Melting snow uncovers Anchorage’s major pet waste problem
The signs of spring are evident at Taku Lake in Anchorage: birds chirping in the trees, a thin layer of ice melting on the lake and dog waste everywhere.
“Right on the edge of the water. That’s where kids are going to be swimming,” David Jensen said.
He volunteers his time picking up after other people’s dogs. Jensen said his mission is to make Anchorage trails cleaner for all users and he wishes others would do the same.
“I do feel civic responsibility. [I’m a ] lifelong Alaskan and I love this state, and I think that everybody has a responsibility to keep this place as beautiful as possible,” Jensen said.
The Anchorage Parks and Recreation Department provides free bags at many popular parks and trails, but Jensen is frustrated not everyone takes advantage of the resources.
“Sometimes, the most notorious places that I find poop are all around the little poop stations, and I think, ‘Really, you have to be kidding me,’” he said.
Animal feces are also bad for water quality. Thom Eley, a biologist for the Anchorage Waterways Council, said nearly every creek and lake in the area is polluted with bacteria.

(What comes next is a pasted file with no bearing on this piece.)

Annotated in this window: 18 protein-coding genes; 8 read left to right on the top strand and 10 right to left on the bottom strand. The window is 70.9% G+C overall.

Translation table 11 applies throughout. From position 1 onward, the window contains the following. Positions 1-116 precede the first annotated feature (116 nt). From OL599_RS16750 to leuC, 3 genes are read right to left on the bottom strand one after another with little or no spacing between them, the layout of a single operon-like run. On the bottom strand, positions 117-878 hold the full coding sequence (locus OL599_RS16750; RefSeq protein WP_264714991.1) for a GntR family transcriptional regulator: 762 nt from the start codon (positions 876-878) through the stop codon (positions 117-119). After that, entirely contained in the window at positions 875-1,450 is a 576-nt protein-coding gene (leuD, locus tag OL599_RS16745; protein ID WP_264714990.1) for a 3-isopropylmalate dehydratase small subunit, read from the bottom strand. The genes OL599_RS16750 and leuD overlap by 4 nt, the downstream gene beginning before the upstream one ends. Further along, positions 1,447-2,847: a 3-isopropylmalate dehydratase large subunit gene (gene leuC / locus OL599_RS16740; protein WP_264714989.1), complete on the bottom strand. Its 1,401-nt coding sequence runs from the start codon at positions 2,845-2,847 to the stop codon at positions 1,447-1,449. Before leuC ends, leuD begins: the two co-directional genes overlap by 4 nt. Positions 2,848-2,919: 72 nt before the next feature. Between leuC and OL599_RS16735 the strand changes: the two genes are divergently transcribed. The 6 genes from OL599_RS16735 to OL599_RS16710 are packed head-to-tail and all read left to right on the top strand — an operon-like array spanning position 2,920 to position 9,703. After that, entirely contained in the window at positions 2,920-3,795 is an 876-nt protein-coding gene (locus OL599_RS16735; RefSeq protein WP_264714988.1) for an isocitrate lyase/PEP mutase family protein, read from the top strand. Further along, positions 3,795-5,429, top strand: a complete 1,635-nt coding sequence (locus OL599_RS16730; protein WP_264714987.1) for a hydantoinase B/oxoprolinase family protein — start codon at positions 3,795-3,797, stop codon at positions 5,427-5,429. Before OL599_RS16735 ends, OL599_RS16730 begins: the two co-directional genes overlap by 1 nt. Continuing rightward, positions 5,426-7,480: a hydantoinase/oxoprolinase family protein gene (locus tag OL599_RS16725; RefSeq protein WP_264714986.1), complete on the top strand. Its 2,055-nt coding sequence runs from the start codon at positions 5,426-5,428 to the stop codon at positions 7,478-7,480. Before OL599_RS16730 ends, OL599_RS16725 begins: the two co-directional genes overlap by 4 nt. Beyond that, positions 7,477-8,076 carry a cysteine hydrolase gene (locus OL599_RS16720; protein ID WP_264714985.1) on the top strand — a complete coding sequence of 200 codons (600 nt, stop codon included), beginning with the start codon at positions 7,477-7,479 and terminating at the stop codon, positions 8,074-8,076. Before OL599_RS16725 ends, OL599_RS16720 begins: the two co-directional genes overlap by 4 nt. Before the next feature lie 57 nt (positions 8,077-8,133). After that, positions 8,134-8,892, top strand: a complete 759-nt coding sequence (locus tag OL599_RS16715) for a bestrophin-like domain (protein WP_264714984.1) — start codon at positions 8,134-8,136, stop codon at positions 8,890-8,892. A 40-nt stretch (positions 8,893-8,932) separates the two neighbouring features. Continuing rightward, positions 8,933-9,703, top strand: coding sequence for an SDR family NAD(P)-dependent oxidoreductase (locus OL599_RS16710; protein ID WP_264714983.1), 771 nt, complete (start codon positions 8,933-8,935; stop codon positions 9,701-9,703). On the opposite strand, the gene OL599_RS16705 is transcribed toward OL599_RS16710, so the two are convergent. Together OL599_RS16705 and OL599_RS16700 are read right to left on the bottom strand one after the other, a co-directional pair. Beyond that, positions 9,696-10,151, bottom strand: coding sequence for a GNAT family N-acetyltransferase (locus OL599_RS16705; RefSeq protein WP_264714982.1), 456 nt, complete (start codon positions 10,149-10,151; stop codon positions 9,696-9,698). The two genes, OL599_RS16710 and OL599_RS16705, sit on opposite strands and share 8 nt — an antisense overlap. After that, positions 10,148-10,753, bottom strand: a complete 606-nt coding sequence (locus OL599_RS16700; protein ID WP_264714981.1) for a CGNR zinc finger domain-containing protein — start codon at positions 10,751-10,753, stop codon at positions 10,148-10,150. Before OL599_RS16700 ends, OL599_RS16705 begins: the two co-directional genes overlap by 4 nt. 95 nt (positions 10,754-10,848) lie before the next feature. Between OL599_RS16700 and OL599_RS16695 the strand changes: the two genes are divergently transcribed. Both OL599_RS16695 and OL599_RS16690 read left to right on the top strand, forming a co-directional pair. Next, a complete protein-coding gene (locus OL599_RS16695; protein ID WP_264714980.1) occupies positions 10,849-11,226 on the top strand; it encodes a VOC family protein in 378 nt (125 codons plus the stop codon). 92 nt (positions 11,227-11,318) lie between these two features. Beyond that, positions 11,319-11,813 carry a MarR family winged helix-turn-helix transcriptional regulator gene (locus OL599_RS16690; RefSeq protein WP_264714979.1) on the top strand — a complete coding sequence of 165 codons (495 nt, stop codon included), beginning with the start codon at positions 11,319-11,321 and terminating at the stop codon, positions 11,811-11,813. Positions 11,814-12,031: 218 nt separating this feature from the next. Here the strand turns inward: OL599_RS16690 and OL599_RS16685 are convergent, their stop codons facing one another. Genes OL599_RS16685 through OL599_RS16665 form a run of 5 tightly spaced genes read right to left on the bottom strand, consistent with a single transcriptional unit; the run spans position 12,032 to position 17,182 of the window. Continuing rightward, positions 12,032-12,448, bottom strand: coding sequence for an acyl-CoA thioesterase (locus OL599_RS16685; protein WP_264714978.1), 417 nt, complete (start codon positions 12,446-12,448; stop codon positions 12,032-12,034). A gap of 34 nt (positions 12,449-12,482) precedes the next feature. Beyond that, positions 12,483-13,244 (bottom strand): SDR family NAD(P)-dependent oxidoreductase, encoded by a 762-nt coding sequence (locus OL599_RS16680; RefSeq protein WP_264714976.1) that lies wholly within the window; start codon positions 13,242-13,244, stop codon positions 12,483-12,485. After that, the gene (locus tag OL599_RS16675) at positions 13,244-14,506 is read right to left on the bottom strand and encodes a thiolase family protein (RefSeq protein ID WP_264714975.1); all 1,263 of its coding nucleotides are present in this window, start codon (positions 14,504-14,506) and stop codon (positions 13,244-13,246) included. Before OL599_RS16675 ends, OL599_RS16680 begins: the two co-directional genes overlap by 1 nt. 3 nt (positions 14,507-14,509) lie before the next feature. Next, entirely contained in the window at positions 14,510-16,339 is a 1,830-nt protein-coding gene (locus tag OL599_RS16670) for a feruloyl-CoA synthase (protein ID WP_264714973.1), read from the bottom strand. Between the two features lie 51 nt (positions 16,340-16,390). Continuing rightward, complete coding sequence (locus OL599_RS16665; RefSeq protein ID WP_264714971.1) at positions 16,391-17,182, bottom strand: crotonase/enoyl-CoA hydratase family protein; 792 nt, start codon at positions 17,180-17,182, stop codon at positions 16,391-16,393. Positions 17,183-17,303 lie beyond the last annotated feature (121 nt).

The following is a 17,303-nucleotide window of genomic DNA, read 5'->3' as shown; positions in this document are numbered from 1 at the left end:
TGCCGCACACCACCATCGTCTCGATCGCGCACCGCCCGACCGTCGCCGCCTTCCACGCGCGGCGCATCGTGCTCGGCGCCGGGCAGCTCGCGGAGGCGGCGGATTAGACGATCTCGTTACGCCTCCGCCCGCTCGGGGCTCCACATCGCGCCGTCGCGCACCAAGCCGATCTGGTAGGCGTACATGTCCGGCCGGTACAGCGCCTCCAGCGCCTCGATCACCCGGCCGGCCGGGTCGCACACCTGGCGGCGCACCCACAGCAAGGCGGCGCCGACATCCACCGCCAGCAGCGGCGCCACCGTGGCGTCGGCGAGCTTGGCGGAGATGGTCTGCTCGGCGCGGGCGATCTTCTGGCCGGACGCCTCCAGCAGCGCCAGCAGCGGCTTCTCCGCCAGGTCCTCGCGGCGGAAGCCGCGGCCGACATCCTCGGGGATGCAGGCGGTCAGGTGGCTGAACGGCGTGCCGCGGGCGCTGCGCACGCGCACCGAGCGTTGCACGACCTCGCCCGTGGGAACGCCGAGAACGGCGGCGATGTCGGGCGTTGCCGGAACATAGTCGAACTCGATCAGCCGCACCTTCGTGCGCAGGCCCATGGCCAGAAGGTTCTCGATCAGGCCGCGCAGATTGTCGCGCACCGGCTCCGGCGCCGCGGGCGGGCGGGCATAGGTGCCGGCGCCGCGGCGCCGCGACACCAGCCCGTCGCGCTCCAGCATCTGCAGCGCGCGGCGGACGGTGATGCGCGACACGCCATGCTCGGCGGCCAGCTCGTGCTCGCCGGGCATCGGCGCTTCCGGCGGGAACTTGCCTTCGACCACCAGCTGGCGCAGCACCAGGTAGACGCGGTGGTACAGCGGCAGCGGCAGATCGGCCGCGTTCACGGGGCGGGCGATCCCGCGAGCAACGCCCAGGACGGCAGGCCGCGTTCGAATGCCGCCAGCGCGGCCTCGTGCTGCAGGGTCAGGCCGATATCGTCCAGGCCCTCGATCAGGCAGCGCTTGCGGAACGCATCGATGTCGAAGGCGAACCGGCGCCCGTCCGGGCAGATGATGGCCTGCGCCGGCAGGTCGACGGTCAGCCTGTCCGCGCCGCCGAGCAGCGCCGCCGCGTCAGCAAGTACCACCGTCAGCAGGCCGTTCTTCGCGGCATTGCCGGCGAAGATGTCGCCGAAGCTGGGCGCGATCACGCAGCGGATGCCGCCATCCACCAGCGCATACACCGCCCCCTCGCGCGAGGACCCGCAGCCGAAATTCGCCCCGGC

“Kids play in the water in Campbell Creek which has a high level of E. coli. I’ve seen kids sticking their head in the water in Cuddy Park. E. coli indicates the water is contaminated with poop,” Eley said.
Jensen said people should not only be concerned with their own health but that of their pets, too. He’s leery about letting his dog Layla near lakes.
“I’d like to know when my dog goes after a tennis ball in the water or retrieving bumper, that when it ingests some of the water, it won’t get sick later on. That’s a pretty tough battle we’re facing now,” he said.
The Municipality of Anchorage estimates there are about 65,000 dogs in town, producing up to 48,000 pounds of feces a day. Jensen said during spring breakup it’s clear some people aren’t responsible pet owners. He and a team of volunteers picked up 15 full bags of poop last weekend.
He encourages people to pitch in and do their part during the Scoop the Poop event. That’s Saturday, April 29 at University Lake from 11 to 3.
Jensen said a little bit of scooping goes a long way toward making Anchorage a healthier place for everyone.
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